OK, I've had it with lists that claim "newspaper reporter" is one of the worst jobs in America.
The latest ignominy comes from an outfit called Careercast.com, which recently ranked 200 careers from best to worst.
The website -- which interestingly competes with newspapers for advertising dollars and offers readers such dazzling self-help articles as "How to Avoid Getting Bored at Work" -- ranks careers based on environment, income, outlook and stress. Using these metrics, the analysts at Careercast.com have determined that the worst job in America is "newspaper reporter."
It is such a miserable job, apparently, that it's a miracle that the very newspaper you are holding doesn't burst into flames.
According to the list: Newspaper reporter ranks below tax collector, sewage plant operator and dishwasher.
What, I wondered, did Careercast.com's data-crunchers deem the best job in America? Let me guess. Brain surgeon? Astronaut? President of the United States?
Actually it's, um, actuary.
Yep, actuaries: Those math wizards at insurance companies who study statistics and assess risk.
I immediately remembered a joke retold by our business editor: "I was at an actuaries convention once and the president stands up and says: 'I wanted to be an accountant, but I didn't have enough personality.'"
Remember, this was an actuary talking about himself, so hold your emails. I'm sure actuaries are dear people who love their jobs, but I wouldn't trade places with one -- no matter how much they make.
I know. I know. Without actuaries, insurance companies wouldn't be able to determine the precise underwriting risk for things like death, property crimes and natural disasters.
But without journalists -- who put human faces on death, crime and natural disasters -- nobody would care.
I decided to dig deeper at the Careercast.com website to see what empirical data they used to determine that newspaper reporting is such a bad gig.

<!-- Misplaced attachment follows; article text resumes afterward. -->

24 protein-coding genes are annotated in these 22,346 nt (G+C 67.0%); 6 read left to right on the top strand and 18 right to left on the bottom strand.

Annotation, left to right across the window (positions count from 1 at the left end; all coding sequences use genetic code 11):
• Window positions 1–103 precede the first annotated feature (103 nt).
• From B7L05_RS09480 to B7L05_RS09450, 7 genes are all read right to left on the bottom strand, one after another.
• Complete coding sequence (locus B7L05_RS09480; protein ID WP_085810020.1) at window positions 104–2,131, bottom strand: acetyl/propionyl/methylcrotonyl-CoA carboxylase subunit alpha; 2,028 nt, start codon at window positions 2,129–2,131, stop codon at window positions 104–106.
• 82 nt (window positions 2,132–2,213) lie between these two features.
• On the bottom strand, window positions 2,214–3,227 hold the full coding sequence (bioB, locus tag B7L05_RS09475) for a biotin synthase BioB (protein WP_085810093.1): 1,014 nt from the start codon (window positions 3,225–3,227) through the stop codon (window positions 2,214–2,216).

To boil it down, the statisticians at Careercast.com have determined that the best jobs offer low-stress, high pay and career security. It also helps if a job does not require competitive drive or physical exertion. (Heck, no. You wouldn't want any nasty competition or hard work to mess up your workday.)
To determine stress, the study looked at 11 categories. For example, two of the stress categories are "own life at risk" and "meeting the public." These two items had equal weight in the formula.
Hold on. Equating the stress of foot soldier and bank teller represents a rather obvious flaw in your methodology, guys. But then, what do I know, I'm no statistician.
I am however, a newspaper reporter -- as is everyone in a newsroom, no matter what their formal title. The reporters that I've been surrounded by for 33 years are gritty, productive people who love their jobs despite low pay and high stress.
In fact, the best reporters eat stress for lunch. They run smack into deadlines and bounce up asking for more. They run in the direction of death and destruction, not away from it.
What's more, they have a healthy gratitude for having a job that stimulates and invigorates them. They certainly don't troll the Internet looking for articles like "How to Not Get Bored at Your Job."
Sure, we've had our hard knocks, what with layoffs, furloughs and a general uncertainty about the future of the newspaper-industry business model. Reporters are a pugnacious bunch, though. Sometimes, I think these job ratings lists rate our career so low just to goad us into coverage.
The alternative is too ominous: That Americans today really do want to avoid tough jobs at all cost.
I don't believe that.
What's more, I'd like for the people at Careercast.com to sample the actuarial exams, which typically take six to 10 years to complete.
Who knows? It might help them make more accurate lists.
Contact Mark Kennedy at firstname.lastname@example.org or 423-757-6645. Follow him on Twitter @TFPCOL UMNIST. Subscribe to his Facebook updates at www.facebook.com/mkennedy columnist.